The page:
Yesterday I wrote about the continuing move of Canonical/Ubuntu into the enterprise space, specifically in terms of working with IBM. But as further proof of its intentions here, Canonical has also announced a collaboration with the enterprise content management company Alfresco:
Alfresco Software, Inc., the leader in open source enterprise content management (ECM), today announced that Canonical, the commercial sponsor of the highly regarded Linux distribution, Ubuntu, will offer Alfresco Labs 3 within a pre-built software download as part of its partner repository. Using the simple apt-get command, end-users can execute a full installation, with all drivers and relevant dependencies pre-packaged. This move provides Alfresco with a new platform from which to reach a rapidly expanding Ubuntu user-base.
Of course, for hardened users of Ubuntu, Debian etc., apt-get is hardly rocket science, but the press release quoted above underlines an important point about this powerful feature: that it allows enterprises to download applications with a single command, secure in the knowledge that all the messy business of dependencies will be handled automatically. That seems to me to be something that the open source world could really build on, since it makes the job of IT departments significantly easier, and yet is a standard feature of many GNU/Linux distributions.
One company that is effectively doing this is Oracle. I had a chat earlier this week with Monica Kumar, Oracle's senior director, Linux and Open Source Product Marketing, and Wim Coekaerts, vice president of Linux Engineering there. Amongst other things, they were telling me about Oracle's new VM Templates, which “provide an innovative approach to deploying a fully configured software stack by offering pre-installed and pre-configured software images.”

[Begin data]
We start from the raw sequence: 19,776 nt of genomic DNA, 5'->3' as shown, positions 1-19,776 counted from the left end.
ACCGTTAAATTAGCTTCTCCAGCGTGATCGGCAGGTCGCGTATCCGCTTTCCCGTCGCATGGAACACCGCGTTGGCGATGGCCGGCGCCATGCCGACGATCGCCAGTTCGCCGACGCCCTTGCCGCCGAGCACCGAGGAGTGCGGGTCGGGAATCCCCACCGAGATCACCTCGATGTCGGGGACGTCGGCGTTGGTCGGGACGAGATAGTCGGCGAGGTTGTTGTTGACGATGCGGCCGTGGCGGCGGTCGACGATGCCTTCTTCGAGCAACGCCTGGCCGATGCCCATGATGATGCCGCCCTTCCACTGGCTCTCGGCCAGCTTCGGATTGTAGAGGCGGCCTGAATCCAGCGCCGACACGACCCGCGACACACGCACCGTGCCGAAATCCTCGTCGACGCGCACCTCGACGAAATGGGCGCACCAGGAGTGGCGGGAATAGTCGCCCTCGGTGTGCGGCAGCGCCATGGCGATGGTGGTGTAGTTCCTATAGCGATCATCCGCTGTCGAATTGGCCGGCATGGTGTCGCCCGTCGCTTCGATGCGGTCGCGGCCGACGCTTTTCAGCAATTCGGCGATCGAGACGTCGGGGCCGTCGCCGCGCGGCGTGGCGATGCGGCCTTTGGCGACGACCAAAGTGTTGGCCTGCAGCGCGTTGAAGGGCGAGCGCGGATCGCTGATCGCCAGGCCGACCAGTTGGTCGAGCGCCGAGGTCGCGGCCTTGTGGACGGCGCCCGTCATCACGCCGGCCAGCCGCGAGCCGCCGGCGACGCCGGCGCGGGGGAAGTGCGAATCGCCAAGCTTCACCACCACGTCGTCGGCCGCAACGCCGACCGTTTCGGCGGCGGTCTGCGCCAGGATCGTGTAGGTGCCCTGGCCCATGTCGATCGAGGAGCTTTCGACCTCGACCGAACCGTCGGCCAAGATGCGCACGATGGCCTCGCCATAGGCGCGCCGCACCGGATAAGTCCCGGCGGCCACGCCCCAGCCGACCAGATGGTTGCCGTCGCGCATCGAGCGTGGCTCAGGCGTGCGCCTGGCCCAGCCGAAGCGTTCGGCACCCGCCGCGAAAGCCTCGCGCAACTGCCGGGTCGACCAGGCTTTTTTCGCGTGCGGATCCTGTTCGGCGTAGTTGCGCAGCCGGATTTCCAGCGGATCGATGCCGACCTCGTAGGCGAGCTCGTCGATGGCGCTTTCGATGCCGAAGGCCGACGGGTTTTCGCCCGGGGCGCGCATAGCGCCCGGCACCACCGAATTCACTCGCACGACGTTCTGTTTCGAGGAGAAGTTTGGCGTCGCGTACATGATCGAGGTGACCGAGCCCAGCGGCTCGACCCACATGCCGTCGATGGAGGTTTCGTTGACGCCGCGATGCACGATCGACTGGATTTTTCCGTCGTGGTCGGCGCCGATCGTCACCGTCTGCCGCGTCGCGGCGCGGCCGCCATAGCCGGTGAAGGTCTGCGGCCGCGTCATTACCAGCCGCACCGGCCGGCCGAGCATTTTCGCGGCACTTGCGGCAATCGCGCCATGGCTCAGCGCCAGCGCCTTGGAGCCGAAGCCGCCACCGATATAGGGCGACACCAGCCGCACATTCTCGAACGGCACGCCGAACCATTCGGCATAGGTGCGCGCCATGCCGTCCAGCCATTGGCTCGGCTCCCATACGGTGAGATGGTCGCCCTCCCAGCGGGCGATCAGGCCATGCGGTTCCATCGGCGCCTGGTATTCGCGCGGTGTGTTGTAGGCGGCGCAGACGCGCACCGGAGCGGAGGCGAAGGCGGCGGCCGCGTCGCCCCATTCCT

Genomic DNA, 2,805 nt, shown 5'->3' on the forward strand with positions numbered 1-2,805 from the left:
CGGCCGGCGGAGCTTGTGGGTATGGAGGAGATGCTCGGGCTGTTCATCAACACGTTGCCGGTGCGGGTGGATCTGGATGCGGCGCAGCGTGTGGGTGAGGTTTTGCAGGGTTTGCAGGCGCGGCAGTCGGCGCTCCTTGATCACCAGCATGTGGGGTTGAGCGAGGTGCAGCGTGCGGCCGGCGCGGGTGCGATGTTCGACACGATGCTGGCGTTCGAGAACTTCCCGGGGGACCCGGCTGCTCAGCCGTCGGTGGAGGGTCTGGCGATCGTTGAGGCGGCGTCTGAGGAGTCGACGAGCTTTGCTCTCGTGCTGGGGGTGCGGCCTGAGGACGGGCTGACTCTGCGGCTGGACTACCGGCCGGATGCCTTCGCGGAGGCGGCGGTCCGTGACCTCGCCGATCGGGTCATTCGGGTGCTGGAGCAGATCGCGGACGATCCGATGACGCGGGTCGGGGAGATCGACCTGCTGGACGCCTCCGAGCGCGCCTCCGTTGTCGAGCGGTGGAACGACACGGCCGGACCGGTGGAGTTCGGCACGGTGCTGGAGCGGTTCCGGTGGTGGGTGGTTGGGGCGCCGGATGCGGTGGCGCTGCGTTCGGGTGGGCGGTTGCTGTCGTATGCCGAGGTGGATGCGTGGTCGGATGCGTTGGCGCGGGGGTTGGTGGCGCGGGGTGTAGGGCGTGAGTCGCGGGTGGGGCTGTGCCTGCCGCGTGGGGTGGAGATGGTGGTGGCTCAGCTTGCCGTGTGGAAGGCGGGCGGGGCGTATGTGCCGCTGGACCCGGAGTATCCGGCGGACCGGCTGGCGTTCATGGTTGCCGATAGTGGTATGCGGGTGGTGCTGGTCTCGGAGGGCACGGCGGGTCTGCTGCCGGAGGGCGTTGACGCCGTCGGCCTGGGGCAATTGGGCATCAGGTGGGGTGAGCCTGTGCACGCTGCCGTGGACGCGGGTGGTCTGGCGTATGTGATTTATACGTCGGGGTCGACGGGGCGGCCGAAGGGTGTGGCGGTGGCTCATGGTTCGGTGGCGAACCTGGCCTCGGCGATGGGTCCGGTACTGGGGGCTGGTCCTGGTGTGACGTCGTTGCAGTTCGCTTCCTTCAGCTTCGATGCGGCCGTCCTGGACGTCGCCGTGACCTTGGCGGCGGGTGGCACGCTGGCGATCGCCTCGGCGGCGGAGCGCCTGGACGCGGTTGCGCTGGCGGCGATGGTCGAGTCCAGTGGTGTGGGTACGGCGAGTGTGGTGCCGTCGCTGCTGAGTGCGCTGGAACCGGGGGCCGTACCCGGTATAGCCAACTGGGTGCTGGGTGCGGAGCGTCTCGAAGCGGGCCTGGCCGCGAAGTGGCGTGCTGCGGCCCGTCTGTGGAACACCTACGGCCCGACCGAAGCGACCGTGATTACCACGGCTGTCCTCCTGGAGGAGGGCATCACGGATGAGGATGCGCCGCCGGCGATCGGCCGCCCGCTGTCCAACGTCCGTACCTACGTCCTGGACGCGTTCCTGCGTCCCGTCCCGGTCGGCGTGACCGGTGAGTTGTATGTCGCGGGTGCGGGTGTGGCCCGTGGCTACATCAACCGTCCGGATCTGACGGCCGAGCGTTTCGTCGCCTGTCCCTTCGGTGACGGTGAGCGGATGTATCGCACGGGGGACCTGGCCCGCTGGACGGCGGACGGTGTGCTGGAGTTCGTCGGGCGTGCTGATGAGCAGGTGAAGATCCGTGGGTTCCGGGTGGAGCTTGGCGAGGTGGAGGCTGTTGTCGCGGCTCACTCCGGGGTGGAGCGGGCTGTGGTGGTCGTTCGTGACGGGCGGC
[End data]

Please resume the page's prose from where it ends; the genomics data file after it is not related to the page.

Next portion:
Now, I have to confess that I'm rather sceptical of the whole VM bandwagon: the idea of adding yet another software layer to the enterprise stack seems about as wise as trying to insert a few more dozen plates under an already tottering pile of them. But leaving such thoughts on one side, the VM Templates seem a worthwhile approach, for precisely the same reasons that apt-get is a great tool: both make trying out new apps trivially easy for companies (although in the case of Oracle's VM Templates we're talking about some serious 4 Gigabyte downloads – not exactly trivial as far as size is concerned).
What struck me about the VM Template idea – and, the related possibilities of a supercharged apt-get – is that in a strange sort of way what it offers is cloud computing, but locally. By providing the stack as a binary blob, you insulate users from all that fiddly stuff of getting things to work, which is also one of the big attractions of cloud computing.
And to those that say that local clouds miss the whole point, which is about having infinitely expandable resources “out there”, I would say, well, in general, yes, but there are circumstances when you might prefer to keep things local, while still enjoying the blob-like, all-in-one simplicity that clouds provide. At such times, cloud computing on a stick, albeit limited, can suddenly look highly attractive.